A Clear And Unbroken Chain of Title

The chain of title is a clear and unbroken chronological record of the ownership of a specific piece of property. Tracing the chain of title simply means tracing the successive conveyances of title, starting with the current deed and going back a suitable number of years. Each owner is linked to the previous owner and the subsequent owner through deeds, forming a chain of title as disclosed in the public records.

A gap in the chain of title creates uncertainty, which is referred to as a cloud on the title, also called color of title. A cloud on the title could be something simple. For example, Sue Jones buys a house; she gets married and is now Sue Smith. When she sells the house, the grantor name on the deed is Sue Smith. This creates a break in the chain of title.

A suit to quiet title, also called a quiet title action, may be required to close any missing links and remove the cloud on the title. This is a lawsuit filed to determine and resolve problems of instruments conveying a particular piece of land. The purpose of this suit is to clear a particular, know claim, title defect, or perceived defect. To close the gap and clear the cloud on the title, the court may issue a quitclaim deed or a judicial deed.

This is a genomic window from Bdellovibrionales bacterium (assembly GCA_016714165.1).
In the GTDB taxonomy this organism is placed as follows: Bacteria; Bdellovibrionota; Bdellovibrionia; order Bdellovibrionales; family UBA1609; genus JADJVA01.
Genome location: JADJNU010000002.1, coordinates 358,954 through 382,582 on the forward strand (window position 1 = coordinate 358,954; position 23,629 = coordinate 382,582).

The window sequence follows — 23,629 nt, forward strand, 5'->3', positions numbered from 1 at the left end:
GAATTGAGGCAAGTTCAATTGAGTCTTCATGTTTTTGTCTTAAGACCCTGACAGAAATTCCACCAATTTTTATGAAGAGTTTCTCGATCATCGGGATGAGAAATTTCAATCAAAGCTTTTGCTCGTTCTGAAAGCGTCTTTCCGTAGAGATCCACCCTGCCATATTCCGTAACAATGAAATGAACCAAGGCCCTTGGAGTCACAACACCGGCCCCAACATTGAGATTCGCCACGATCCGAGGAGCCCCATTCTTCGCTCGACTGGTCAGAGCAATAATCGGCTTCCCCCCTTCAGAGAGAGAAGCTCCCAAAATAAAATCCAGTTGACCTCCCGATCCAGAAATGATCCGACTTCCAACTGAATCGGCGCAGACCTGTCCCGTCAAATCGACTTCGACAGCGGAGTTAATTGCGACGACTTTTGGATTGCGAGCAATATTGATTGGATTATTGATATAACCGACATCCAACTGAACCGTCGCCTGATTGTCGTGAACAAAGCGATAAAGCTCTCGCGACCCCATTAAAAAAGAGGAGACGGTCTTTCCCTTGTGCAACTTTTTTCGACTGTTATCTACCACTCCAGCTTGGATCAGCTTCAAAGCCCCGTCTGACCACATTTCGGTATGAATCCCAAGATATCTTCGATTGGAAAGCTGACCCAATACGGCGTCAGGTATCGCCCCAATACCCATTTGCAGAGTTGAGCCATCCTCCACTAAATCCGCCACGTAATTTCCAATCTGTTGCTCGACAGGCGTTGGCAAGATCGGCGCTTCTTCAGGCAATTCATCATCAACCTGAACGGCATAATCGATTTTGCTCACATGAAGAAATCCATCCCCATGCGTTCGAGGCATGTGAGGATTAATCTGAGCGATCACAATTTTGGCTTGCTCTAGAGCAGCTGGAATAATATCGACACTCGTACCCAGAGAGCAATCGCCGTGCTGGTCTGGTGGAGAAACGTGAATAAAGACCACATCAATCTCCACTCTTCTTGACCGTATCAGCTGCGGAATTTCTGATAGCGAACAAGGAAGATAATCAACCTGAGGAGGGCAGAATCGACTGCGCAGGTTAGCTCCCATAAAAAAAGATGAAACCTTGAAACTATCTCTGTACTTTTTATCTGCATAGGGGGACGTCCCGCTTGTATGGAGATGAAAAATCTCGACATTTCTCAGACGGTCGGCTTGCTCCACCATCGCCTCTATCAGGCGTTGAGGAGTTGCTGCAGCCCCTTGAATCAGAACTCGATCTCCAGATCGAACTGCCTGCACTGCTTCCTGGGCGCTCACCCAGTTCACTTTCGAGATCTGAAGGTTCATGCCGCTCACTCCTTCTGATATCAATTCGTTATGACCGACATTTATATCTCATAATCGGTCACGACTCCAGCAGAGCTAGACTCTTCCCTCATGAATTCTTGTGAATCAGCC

A deed that falls outside of the chain of title is said to be a wild deed. Buyers and lenders are not held to have constructive notice of wild deeds. For example, Ann buys a house and records her deed. Later she sells the house to Bob, who does not record his deed. Bob sells the land to Curt, and Curt records his deed promptly. Now there is a break in the chain of title. The record shows only Ann’s deed and Curt’s deed, but the link between them (Bob’s deed) is missing, so Curt’s deed is a wild deed.

Ann is aware that Bob never recorded his deed and decides to sell the same property a second time. This time she sells it to Dan. Dan does not know about Bob or Curt, so he has no reason to look up those names in the grantee/grantor index. He looks up Ann’s name in the index, and as far as he can tell from the record, she still owns the property. So, Dan buys the house. Dan does not have constructive notice of Curt’s interest in the property, because Curt’s deed was outside the chain of title. So, this is why it is very important to understand the chain of title prior to buying a home and why lenders require that clear title be insured by a reputable title company.

Source by Joe Jesuele